Tag: Home-based

The Most Profitable Home-Based Businesses #bank #business #loans

#home based business

#

The Most Profitable Home-Based Businesses

When art major Melissa Schmechel graduated from Smith College in 2004, she chose to cut her teeth at two small shops in San Francisco. But she also had grander entrepreneurial designs.

“I saw small studios and letter-press printers make it work on their own,” says Schmechel. “I felt like there was a big enough market out there.”

Skills honed, the entrepreneurial 26-year-old launched her own graphic design shop, Darling Design, out of her apartment last year. She figures that an office lease would have cost an extra $1,000 per month. Sure, the home office can get a bit crowded–Schmechel shares the cramped three-bedroom rental with two roommates–but she’s happy she did it. “I couldn’t have started the business without doing it in my house,” she says.

In Pictures: The 10 Most Profitable Home-Based Businesses

Schmechel charges $50 an hour to spruce up brochures, business cards, catalogs, case studies and occasionally Web sites. Her tools of the trade include a computer and basic printer. (For high-end printing, she heads to Kinko’s.) Additional overhead: a mere $10 per month for a Web site hosting service. Initial marketing amounted to posting an ad on Craigslist. Darling Design’s first-year profits. about $50,000, she says.

Who needs a nasty commute when you can make a decent buck but a few feet from your kitchen? Over half of all U.S. businesses are now based out of an owner’s home, according to the U.S. Census Bureau. With the economy shedding jobs, the ranks of the self-employed may well keep swelling. Plenty more entrepreneurs may look to eliminate rent and fuel costs to pinch pennies.

With the help of Sageworks, a Raleigh, N.C.-based private-company data provider, Forbes.com has assembled a list of the 10 most profitable businesses–on a pretax basis–that could be run out of a home. The data were drawn from eight years worth of financial statements (nearly an entire business cycle) for tens of thousands of privately held U.S. companies with annual revenues under $1 million and bucketed by Internal Revenue Service classifications. Average pretax profits ranged from 8% to 14%.

We included only industries for which Sageworks had data from at least 35 companies, and we eliminated categories too broad to be meaningful. One big caveat: The data have an inherent positive survivorship bias, as some companies captured in earlier years may have failed along the way.

Facilitators–from brokerages to consultancies–nabbed five of the 10 spots; creators, such as specialty design shops, earned three; and repair outfits rounded out the rest. To be sure, not all will fare equally (or well) in the economic downturn.

Case in point: securities and commodities brokers, who stand atop the list with an average pretax margin of 14%. While confidence in the markets is shaken and competition from E*Trade and Charles Schwab is stiff, trusted brokers able to develop a book of business by giving financial advice (not simply executing trades) can still do well. All it takes is a computer, a speedy Internet hookup and some trading software from the likes of Automatic Data Processing. Typical commissions: 2% to 3% of the value of each trade.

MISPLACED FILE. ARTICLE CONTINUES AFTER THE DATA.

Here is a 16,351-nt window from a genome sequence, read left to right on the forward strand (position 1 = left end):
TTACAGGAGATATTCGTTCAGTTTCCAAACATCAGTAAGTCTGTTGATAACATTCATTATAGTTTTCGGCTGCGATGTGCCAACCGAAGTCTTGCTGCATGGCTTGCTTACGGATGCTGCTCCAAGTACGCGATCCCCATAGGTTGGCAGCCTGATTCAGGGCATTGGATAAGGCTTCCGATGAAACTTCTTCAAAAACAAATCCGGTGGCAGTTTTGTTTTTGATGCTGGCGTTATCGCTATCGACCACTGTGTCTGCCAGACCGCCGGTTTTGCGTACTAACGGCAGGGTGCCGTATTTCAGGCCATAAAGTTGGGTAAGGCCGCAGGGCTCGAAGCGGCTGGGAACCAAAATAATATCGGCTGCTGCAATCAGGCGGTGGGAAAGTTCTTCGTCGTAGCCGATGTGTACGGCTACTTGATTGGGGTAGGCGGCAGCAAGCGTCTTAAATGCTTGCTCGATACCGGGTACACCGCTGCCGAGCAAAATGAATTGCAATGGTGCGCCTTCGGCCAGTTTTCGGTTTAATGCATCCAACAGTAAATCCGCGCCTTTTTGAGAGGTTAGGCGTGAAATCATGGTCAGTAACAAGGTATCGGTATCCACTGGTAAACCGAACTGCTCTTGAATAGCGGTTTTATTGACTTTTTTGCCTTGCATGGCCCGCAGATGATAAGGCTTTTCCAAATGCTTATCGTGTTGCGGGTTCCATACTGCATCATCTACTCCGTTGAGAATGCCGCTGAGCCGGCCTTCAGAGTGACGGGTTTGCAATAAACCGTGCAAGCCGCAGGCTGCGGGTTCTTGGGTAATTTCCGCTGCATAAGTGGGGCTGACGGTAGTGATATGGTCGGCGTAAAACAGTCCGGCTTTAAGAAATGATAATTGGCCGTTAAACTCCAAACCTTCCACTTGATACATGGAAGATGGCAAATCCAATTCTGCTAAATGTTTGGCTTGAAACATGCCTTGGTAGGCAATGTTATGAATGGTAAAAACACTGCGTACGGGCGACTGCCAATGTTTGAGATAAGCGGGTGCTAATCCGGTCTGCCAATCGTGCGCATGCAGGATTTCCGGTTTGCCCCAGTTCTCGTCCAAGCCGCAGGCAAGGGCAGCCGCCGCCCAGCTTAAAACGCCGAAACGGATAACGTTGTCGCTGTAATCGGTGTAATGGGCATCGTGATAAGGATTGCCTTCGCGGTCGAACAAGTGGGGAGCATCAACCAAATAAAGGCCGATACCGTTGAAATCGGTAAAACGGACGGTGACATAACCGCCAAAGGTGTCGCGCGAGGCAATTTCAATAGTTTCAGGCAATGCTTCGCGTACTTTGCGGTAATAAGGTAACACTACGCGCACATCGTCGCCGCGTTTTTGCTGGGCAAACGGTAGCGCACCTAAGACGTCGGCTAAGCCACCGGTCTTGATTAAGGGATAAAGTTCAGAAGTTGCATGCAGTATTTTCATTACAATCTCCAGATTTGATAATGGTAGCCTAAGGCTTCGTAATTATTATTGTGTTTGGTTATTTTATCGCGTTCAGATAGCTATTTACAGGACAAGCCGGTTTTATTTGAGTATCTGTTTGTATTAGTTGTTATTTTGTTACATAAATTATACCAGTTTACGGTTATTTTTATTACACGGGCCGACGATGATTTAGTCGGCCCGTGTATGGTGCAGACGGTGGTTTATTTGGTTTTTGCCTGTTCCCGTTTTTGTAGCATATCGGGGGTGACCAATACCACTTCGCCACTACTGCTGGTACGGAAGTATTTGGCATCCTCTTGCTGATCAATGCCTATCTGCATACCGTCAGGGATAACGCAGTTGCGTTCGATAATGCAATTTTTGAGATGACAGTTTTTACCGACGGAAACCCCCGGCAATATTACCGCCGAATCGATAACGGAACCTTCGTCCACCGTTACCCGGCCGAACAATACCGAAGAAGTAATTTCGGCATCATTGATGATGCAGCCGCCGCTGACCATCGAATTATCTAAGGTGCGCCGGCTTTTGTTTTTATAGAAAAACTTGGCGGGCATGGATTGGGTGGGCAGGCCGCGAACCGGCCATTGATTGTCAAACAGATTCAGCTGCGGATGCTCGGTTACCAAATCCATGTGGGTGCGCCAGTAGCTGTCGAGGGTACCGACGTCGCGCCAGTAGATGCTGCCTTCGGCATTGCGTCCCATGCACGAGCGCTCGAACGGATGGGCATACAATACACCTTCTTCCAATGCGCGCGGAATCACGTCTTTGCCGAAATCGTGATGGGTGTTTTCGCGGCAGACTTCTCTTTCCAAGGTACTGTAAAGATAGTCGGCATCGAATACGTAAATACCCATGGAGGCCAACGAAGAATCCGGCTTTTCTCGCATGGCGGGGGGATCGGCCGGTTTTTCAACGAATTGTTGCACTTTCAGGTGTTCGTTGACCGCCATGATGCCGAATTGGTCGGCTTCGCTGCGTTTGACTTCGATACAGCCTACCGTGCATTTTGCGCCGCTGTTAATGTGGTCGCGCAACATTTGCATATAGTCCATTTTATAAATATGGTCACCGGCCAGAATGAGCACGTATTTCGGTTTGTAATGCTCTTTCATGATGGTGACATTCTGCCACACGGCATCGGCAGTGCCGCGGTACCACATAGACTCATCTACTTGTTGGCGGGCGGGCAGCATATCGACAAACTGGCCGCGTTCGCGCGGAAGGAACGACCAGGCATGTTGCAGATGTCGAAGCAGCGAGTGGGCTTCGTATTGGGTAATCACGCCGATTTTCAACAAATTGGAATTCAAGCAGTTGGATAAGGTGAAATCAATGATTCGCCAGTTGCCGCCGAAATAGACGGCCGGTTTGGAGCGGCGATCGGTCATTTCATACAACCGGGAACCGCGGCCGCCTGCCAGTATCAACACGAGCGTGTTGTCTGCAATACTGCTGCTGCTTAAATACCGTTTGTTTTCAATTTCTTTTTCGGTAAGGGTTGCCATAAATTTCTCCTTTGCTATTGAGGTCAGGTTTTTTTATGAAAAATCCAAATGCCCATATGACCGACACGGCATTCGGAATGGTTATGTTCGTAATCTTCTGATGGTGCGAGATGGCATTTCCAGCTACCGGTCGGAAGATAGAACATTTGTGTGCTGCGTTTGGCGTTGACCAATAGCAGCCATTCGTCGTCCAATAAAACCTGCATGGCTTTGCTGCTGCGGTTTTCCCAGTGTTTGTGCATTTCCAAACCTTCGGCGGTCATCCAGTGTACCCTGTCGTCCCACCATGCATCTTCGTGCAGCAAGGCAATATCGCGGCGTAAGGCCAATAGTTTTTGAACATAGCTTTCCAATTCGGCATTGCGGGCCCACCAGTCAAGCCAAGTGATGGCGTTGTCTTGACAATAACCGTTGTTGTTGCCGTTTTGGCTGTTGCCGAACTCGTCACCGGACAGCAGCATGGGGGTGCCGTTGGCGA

To get started, first you’ll need approval from the Financial Industry Regulatory Authority. Required paperwork includes a business plan, a trial balance sheet and monthly projections of income and expenses. Registration fee: about $5,000, depending on the types of securities you deal with. If you haven’t already bagged your broker’s license, get ready to pass a series of exams, including the six-hour Series 7 Exam and perhaps the Series 63 or 66. One caveat: You can only take these exams after working for several months at a registered firm–and all of your employees must pass the same tests.

Consulting is good work, if you can get it. Consultants give guidance to companies looking for help with everything from marketing to environmental remediation–and for that they clock an average 10% operating margin. Many consultants can easily work from home when they’re not with clients on site, and most charge on a per-project basis rather than by the hour. Two big challenges: marketing and pricing the service. For more on the first, check out “Twelve Innovative Marketing Techniques “; for more on pricing, try “How To Figure Out Your Daily Rate .”

If you’d rather create than facilitate, learn how to code. Software is a very scalable business–simply write a program once and sell lots of copies. But it’s a hits business, too. Consider that the most expensive applications for the Apple iPhone typically sell for around $10–of which the programmer might get 70%–but most are free.

Techies can hedge their bets by doing some trouble-shooting work, too. On the service side, “the margins can be high because you’re not competing with global operators,” says Avron Barr, principal at Aldo Ventures, a software technology consulting firm in Aptos, Calif. Taken together, the “software publishing” bucket–which the IRS takes to mean both coders and help-desk types–boasts an average 14% pretax margin.